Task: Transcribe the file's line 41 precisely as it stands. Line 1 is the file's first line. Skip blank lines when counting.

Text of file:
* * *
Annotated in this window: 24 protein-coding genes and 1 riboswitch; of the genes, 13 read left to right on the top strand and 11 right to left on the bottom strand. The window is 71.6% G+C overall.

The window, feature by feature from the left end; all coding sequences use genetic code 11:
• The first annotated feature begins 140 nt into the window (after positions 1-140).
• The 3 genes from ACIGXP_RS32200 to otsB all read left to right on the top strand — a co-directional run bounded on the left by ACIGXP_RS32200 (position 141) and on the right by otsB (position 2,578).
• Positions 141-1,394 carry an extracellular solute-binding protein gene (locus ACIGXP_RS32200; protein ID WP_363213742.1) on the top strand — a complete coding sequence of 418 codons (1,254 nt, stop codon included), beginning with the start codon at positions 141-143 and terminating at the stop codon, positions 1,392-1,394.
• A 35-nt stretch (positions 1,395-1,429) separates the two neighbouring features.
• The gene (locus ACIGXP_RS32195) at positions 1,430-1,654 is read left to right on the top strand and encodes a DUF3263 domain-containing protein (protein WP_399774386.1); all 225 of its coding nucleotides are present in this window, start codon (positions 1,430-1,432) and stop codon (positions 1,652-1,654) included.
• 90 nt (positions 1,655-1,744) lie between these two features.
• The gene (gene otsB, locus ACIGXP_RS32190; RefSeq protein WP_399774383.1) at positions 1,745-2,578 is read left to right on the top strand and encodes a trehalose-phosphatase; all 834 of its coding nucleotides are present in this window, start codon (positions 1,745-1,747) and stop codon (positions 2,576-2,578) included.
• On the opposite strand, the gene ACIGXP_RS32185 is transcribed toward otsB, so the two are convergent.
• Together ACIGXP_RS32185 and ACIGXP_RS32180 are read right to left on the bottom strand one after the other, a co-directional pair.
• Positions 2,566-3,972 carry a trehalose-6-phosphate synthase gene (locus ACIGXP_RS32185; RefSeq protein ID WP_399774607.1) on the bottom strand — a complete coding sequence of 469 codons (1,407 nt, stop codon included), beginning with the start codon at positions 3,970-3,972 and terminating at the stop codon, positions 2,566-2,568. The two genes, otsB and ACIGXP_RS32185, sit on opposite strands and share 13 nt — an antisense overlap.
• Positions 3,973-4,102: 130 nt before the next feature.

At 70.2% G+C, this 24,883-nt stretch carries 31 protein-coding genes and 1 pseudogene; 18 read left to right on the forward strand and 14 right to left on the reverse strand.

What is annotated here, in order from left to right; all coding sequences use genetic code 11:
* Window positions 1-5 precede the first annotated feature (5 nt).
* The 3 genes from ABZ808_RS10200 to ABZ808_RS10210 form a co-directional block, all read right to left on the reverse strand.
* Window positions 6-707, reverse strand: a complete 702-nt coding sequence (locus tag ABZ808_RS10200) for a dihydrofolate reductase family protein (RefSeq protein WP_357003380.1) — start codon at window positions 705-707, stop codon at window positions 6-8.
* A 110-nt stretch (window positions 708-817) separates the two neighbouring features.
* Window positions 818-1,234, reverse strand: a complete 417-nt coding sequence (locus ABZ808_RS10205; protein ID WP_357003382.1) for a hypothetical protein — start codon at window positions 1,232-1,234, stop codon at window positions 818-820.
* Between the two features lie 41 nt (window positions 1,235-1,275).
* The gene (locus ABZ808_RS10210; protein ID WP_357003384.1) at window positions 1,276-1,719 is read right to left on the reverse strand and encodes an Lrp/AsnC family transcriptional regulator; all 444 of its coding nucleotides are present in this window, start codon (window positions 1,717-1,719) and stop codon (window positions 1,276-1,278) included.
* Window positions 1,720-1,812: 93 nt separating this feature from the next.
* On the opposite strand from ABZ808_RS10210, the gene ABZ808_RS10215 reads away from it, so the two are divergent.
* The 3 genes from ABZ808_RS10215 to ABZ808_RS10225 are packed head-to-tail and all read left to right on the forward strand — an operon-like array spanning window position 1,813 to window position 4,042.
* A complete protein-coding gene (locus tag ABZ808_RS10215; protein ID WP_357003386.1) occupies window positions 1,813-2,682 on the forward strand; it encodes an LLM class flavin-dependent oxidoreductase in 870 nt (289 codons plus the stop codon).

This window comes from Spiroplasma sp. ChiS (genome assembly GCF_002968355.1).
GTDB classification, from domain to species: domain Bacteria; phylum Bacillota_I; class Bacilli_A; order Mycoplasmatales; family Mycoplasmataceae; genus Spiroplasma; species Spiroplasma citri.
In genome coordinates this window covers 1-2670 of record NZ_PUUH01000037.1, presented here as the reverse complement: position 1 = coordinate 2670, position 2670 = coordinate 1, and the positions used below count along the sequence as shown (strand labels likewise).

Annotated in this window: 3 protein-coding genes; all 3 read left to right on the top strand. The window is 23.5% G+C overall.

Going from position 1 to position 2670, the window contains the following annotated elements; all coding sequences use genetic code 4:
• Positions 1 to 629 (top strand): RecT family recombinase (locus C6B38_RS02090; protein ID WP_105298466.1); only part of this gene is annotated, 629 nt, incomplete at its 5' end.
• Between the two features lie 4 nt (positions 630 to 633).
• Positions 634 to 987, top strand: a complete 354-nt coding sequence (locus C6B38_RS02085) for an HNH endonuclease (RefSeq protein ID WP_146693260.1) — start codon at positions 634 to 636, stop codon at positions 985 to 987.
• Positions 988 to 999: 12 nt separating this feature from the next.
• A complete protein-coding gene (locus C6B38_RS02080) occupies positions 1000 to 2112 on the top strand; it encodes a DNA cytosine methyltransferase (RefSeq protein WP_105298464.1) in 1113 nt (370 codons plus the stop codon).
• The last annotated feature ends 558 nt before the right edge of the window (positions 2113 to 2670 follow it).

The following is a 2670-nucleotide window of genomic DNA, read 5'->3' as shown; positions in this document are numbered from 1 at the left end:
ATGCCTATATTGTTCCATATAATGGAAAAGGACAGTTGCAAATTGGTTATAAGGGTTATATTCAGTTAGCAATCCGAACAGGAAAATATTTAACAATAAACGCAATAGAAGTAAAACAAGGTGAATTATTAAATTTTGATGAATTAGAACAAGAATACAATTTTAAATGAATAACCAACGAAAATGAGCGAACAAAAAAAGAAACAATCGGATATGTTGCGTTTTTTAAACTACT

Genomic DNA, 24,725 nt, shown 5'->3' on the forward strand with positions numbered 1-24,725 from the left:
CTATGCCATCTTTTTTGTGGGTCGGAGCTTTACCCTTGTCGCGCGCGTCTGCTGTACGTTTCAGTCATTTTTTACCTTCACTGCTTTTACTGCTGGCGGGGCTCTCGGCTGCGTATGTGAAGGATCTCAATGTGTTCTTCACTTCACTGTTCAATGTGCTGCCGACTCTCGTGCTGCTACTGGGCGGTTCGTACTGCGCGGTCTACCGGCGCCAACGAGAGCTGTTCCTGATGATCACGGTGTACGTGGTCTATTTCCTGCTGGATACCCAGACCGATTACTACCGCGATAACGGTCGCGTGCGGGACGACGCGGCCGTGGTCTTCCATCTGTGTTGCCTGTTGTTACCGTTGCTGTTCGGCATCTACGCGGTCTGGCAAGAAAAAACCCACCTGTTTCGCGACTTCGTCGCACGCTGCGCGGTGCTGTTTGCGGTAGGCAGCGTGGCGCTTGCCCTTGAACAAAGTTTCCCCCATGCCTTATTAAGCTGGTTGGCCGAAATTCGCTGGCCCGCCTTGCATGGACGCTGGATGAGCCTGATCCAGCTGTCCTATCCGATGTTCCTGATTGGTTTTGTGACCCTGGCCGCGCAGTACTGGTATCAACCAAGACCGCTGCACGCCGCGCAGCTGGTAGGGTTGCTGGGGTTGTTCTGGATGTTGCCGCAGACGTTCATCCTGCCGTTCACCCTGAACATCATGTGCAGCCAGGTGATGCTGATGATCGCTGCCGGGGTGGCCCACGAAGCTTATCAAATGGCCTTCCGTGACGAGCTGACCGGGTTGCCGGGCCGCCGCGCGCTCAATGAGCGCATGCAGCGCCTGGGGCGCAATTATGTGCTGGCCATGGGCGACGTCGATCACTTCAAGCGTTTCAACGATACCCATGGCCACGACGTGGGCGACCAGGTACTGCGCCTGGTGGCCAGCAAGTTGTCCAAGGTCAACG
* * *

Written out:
CTATGCCATCTTTTTTGTGGGTCGGAGCTTTACCCTTGTCGCGCGCGTCTGCTGTACGTTTCAGTCATTTTTTACCTTCACTGCTTTTACTGCTGGCGGGGCTCTCGGCTGCGTATGTGAAGGATCTCAATGTGTTCTTCACTTCACTGTTCAATGTGCTGCCGACTCTCGTGCTGCTACTGGGCGGTTCGTACTGCGCGGTCTACCGGCGCCAACGAGAGCTGTTCCTGATGATCACGGTGTACGTGGTCTATTTCCTGCTGGATACCCAGACCGATTACTACCGCGATAACGGTCGCGTGCGGGACGACGCGGCCGTGGTCTTCCATCTGTGTTGCCTGTTGTTACCGTTGCTGTTCGGCATCTACGCGGTCTGGCAAGAAAAAACCCACCTGTTTCGCGACTTCGTCGCACGCTGCGCGGTGCTGTTTGCGGTAGGCAGCGTGGCGCTTGCCCTTGAACAAAGTTTCCCCCATGCCTTATTAAGCTGGTTGGCCGAAATTCGCTGGCCCGCCTTGCATGGACGCTGGATGAGCCTGATCCAGCTGTCCTATCCGATGTTCCTGATTGGTTTTGTGACCCTGGCCGCGCAGTACTGGTATCAACCAAGACCGCTGCACGCCGCGCAGCTGGTAGGGTTGCTGGGGTTGTTCTGGATGTTGCCGCAGACGTTCATCCTGCCGTTCACCCTGAACATCATGTGCAGCCAGGTGATGCTGATGATCGCTGCCGGGGTGGCCCACGAAGCTTATCAAATGGCCTTCCGTGACGAGCTGACCGGGTTGCCGGGCCGCCGCGCGCTCAATGAGCGCATGCAGCGCCTGGGGCGCAATTATGTGCTGGCCATGGGCGACGTCGATCACTTCAAGCGTTTCAACGATACCCATGGCCACGACGTGGGCGACCAGGTACTGCGCCTGGTGGCCAGCAAGTTGTCCAAGGTCAACG